“As. I. Was. Saying. I have an extremely high success rate, and there have only been good things said about Dr. Penelope Kannery, so we’ll see if that’s true,” Dr. Hallen finishes as poor Henry looks at him wearily. Grinch.

“You have nothing to worry about, Mr. Sidler. You are in the best hands possible, Dr. Hallen has done this surgery hundreds of times. Try not to worry, this is the best Christmas gift you could be receiving—after the cards of course,” I say with a smile and a squeeze to his arm. Dr. Hallen storms out of the room. Henry smiles at me as I throw out a quick, “See you in surgery!” and scamper through the door to catch up with Dr. Hallen down the hall. I bring my pace back down to a walk next to him, but he stops short again and turns to face me.

“You are at strike one, Dr. Penelope Kannery, and I operate on a two strike system, not three. Do not test me. The next time I see you will be in the O.R.” And with that, he’s off, not even giving me time to apologize for speaking to the patient.


I walk into the O.R. with my arms bent at the elbows take my place next to Dr. Hallen.

“Let’s see if you’re going to cash in on strike number two or succeed. I want you to make the initial incision,” he says as he hands me a scalpel. I do it with ease and fluidity.

“Okay Dr. Penelope Kannery, ever cut a breastbone?” My eyes light up at his words; I’ve never done it before on a live person, just cadavers.

“No, Dr. Hallen. It would be my honor to,” I say. He hands me the electric saw and I feel it again, the rush of the hospital. This is what I live for. I start my cut at the top of the sternum, avoiding the ribs.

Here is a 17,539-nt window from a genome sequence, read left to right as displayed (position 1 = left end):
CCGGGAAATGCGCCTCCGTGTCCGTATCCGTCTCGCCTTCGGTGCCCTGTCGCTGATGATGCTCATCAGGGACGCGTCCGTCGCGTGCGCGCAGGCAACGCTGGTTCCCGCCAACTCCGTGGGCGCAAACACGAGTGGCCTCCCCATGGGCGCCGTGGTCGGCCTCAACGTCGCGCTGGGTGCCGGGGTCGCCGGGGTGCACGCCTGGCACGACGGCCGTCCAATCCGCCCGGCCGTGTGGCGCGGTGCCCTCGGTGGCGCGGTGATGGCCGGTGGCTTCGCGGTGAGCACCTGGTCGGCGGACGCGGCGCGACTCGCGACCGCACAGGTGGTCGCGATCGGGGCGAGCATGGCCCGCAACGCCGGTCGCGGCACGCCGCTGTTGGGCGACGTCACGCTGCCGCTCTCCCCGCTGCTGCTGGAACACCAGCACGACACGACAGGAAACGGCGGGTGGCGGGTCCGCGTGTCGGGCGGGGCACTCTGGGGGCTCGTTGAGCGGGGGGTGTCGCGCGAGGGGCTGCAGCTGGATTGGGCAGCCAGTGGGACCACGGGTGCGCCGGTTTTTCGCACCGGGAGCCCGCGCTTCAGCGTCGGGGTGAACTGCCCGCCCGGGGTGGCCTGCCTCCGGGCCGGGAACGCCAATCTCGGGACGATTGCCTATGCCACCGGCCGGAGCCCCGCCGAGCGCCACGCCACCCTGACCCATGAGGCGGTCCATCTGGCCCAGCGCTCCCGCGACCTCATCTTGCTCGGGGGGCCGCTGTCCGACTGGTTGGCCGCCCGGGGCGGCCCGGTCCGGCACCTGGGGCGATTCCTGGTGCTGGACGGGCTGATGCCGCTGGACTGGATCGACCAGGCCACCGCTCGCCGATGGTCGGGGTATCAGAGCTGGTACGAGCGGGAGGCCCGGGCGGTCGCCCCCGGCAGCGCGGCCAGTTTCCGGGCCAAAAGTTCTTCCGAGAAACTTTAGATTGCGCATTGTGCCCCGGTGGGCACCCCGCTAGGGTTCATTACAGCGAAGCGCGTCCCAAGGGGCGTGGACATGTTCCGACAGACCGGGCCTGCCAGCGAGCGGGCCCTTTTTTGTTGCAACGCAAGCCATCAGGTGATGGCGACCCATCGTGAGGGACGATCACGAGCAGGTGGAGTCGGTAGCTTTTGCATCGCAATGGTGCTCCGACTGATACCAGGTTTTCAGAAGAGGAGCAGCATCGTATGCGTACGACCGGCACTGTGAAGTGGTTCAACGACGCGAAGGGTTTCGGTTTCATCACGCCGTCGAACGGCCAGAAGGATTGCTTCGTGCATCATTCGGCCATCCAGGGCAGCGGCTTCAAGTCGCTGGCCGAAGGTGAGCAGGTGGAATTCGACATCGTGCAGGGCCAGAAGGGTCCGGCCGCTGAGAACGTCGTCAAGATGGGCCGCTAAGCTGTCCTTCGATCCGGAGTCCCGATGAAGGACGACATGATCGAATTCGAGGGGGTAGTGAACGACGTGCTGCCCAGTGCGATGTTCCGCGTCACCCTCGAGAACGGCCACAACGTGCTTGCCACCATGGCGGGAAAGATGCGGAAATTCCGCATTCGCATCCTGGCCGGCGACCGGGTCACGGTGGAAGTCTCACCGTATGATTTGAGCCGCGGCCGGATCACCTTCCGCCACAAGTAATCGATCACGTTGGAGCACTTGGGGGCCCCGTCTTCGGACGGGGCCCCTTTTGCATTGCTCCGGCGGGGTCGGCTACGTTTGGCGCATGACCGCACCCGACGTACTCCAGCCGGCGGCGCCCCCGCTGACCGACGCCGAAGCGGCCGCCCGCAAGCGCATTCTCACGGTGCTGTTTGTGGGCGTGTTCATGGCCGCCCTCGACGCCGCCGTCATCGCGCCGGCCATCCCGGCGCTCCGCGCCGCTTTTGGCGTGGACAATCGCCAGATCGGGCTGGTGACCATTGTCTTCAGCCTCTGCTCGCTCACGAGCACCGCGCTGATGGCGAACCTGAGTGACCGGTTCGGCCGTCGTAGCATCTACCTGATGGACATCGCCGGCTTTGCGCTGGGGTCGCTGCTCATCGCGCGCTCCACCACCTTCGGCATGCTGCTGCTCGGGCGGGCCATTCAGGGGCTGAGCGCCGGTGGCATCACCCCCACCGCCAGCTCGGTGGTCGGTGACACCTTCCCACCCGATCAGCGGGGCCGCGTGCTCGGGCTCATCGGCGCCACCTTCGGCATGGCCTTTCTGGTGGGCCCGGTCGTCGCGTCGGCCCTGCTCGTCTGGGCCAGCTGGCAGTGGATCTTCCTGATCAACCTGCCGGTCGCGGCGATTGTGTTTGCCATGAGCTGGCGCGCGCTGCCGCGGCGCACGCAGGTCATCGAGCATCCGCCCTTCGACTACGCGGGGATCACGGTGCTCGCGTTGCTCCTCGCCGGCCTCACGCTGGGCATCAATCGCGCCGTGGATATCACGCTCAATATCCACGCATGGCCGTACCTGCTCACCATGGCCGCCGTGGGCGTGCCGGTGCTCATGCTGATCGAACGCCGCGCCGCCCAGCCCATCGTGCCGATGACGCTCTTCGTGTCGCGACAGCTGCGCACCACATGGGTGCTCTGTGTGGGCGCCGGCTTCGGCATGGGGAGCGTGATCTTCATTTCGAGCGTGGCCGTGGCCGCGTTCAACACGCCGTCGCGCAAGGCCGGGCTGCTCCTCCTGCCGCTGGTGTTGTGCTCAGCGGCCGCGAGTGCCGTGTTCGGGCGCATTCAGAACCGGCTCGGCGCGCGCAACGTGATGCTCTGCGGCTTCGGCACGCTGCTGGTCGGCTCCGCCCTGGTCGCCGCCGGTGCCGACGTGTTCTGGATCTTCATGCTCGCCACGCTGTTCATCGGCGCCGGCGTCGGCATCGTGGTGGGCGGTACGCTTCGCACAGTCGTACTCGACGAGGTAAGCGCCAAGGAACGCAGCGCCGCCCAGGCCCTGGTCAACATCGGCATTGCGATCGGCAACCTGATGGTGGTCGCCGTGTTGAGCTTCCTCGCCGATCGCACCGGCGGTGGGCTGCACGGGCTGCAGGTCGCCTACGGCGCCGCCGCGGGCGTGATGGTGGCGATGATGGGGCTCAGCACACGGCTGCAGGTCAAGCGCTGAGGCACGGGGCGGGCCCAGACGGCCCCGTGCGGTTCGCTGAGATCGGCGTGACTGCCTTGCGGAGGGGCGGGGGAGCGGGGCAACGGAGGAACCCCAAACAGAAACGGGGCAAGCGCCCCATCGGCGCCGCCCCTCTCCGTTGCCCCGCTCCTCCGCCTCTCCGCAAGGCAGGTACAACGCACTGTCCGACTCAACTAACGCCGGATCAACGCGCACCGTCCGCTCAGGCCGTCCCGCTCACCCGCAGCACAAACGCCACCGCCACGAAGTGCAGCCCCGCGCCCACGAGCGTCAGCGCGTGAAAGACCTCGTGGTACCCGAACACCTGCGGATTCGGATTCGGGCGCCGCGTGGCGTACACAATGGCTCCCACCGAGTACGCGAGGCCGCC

“Now be sure to cut through the middle slowly. He’s old so his bones aren’t as healthy and you risk the chance of a rib cracking into the—” the BEEP of the breathing monitor interrupts him and I watch as the respiratory levels start to plunge.

“Get out of the way, Dr. Penelope Kannery. You not only just splintered a rib into his lung causing it to collapse, you just hit strike two. Get the hell out of my O.R.!” Dr. Hallen yells.


I stand at the small circular window of the scrub room as I watch him finish up Henry’s surgery with ease. Six hours later, both lung and heart are stable and he’s being wheeled out to the ICU for post-op monitoring as Hallen walks out.

“Two strikes, Dr. Penelope Kannery. You will now have to answer the consequences. So, what is your decision Dr. Penelope Kannery? Do you accept the consequence?” He asks as he scrubs out, and then opens another package of soap to scrub back in.

“Yes,” I reply.

The next thing I know, I’m lying on the very same table where Henry had just been. Dr. Hallen administers an epidural and lifts my scrubs to reveal my abdomen.

“I do not stand for mundane, avoidable stress in my surgeries, Dr. Penelope Kannery. Precision avoids stress. After this you will be as precise as you would be if you were operating on yourself—because you are.” He hands me a scalpel. I feel no rush, no “living for” feeling—rather a feeling of needing to survive. It was suddenly becoming a very dark Christmas.

“Remove your appendix, Dr. Penelope Kannery. Be precise.”